- A man in his 80s was evaluated for a 4.5 cm necrotic ulcer with a violaceous border at a previous surgical site (Figure 1). The nonhealing ulcer despite treatment was concerning for squamous cell carcinoma (Marjolin ulcer). Punch biopsy from the ulcer border revealed epidermal hyperplasia with intraepidermal acantholysis, dermal hemorrhage, and lymphoplasmacytic inflammation (Figure 2). Tissue cultures, Grocott methenamine silver, Gram, and acid-fast bacillus stains and immunohistochemistry for herpes simplex virus were unremarkable.
- A 56-year-old woman presented to the dermatologist for worsening vulvar papules and edema for 3 years. She had Crohn disease in remission status post colectomy with ileostomy and vaginal fistula repair. Prior nondiagnostic biopsies performed by the gynecology service showed squamous hyperplasia, lichenoid features, acute and chronic inflammation, and dermal fibrosis. The labia were markedly edematous, with clear to hemorrhagic papules and vesicles coalescing to a papillomatous plaque (Figure 1).
- A 59-year-old woman developed a cutaneous reaction after prolonged immunotherapy for treatment of metastatic high-grade serous and endometrioid endometrial cancer. Following her 17th cycle of pembrolizumab therapy, the patient developed 1-cm, tender, erythematous nodules on the right calf and ankle of 2 weeks' duration (Figure 1). The differential diagnosis included erythema nodosum, infection, vasculitis, and autoimmune or metastatic disease. Histopathological examination revealed a predominantly lobular panniculitis (Figure 2A) with acute and chronic focally granulomatous inflammation (Figure 2B and C), without evidence of vasculitis.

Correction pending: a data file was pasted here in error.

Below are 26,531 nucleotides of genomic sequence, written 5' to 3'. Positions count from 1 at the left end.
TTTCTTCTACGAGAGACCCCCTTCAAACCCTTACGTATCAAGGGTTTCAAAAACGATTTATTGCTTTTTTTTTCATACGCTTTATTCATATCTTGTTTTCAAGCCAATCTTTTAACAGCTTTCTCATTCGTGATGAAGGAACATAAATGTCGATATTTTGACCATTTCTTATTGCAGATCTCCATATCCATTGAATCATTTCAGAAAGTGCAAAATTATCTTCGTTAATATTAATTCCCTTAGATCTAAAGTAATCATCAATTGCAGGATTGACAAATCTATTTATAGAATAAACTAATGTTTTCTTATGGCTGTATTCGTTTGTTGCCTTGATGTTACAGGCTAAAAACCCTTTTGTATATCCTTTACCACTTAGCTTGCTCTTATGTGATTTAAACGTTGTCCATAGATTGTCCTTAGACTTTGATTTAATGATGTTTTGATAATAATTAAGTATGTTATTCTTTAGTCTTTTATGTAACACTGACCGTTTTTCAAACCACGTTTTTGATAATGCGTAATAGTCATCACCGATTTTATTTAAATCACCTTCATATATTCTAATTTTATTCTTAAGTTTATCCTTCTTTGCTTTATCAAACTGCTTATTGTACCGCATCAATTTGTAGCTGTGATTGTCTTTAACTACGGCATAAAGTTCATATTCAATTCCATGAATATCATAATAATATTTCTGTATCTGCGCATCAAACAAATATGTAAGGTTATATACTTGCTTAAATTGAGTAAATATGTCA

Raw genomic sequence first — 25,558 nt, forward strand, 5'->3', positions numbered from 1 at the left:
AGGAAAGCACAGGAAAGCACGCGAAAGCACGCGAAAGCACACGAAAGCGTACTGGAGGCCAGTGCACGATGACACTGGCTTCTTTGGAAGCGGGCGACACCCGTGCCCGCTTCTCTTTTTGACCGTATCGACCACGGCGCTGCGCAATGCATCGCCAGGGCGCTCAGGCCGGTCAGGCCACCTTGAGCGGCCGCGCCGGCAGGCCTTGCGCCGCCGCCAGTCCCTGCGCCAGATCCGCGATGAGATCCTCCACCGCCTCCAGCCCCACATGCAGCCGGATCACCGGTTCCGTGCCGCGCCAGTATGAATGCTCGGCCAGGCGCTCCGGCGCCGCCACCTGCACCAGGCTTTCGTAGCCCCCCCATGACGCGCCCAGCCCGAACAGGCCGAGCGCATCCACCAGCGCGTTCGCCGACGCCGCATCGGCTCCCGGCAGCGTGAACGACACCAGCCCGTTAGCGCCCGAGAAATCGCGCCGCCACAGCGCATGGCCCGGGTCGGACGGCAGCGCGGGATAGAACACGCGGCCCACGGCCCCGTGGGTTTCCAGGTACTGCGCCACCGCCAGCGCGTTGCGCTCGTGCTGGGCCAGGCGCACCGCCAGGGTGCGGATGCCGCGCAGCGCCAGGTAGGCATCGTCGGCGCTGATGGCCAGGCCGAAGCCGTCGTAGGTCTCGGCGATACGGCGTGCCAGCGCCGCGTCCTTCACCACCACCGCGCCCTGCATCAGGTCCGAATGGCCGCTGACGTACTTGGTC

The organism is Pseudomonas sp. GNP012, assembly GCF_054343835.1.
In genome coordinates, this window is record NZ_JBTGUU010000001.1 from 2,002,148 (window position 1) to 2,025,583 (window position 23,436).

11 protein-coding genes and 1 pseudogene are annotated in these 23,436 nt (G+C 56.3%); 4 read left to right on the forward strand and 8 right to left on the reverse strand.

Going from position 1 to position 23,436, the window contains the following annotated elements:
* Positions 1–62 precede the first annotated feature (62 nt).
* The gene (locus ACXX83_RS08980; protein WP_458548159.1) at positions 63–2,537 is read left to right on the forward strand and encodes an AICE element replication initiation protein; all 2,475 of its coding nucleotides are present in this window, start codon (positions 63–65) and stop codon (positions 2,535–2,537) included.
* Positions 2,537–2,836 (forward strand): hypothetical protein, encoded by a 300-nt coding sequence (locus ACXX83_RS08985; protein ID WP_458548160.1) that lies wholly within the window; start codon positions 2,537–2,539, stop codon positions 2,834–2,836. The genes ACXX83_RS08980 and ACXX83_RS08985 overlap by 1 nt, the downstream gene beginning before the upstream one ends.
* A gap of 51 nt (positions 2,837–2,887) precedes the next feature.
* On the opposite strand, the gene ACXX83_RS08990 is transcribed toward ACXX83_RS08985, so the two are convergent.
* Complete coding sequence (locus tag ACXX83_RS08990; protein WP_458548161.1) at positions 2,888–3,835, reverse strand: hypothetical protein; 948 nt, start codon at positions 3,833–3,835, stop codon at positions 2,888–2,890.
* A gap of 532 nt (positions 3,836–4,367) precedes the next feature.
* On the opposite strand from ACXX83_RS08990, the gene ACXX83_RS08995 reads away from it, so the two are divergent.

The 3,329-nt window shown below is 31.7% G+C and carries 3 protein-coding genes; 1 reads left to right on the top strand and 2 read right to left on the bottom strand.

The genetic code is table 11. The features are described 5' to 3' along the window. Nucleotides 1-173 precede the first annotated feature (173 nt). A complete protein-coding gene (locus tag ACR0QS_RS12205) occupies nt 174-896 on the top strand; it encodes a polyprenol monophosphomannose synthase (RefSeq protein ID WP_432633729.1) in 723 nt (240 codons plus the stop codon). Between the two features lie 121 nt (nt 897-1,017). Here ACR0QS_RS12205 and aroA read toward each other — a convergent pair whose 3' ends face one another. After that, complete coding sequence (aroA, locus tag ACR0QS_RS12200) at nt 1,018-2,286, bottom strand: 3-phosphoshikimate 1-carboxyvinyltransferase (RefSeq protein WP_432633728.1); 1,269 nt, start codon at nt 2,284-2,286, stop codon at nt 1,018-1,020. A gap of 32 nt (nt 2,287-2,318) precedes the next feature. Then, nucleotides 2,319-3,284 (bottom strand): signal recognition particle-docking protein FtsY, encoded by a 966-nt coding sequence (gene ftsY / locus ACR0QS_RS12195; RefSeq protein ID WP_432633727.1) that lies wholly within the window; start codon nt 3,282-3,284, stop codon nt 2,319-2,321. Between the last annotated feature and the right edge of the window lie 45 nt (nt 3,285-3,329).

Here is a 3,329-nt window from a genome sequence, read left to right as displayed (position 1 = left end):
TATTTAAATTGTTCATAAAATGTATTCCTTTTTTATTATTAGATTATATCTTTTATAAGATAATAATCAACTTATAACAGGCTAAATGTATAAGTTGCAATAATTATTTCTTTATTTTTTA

- A previously healthy 58-year-old woman presented to the emergency department with a 4-day history of a rapidly progressive generalized skin eruption. One week before, she was started on oral nystatin. On physical examination, she was afebrile, tachycardic, and hypotensive. She had generalized erythema with confluent pustules, pronounced in the intertriginous areas, including the axilla, creases of the elbow, inguinal folds, and medial thighs (Figure 1 A and B). Laboratory evaluation showed a leukocytosis with neutrophilia, elevated creatinine, and elevated lactate.
- Hyperoxaluria, a rare metabolic disorder associated with increased serum oxalate deposits in the skin, kidneys, and other organs, can be primary or secondary.1 Primary hyperoxaluria (PH) types 1 (PH-1) and 2 (PH-2) are autosomal recessive. The most common type, PH-1, results from deficiency of alanine-glyoxylate aminotransferase causing accumulation of glyoxalate and oxalate.1,2 The patient in this report had the most prevalent juvenile form of PH-1, characterized by recurrent calcium oxalate kidney stones preceding development of renal failure.
- Primary cutaneous amyloidosis refers to the deposition of amyloid within normal skin without evidence of internal organ involvement. Typically, it is characterized by hyperpigmented, asymptomatic, or pruritic patches (macular variant) or firm, skin-colored, or hyperpigmented papules and plaques (lichenoid variant). A third variant, nodular amyloidosis, is rare.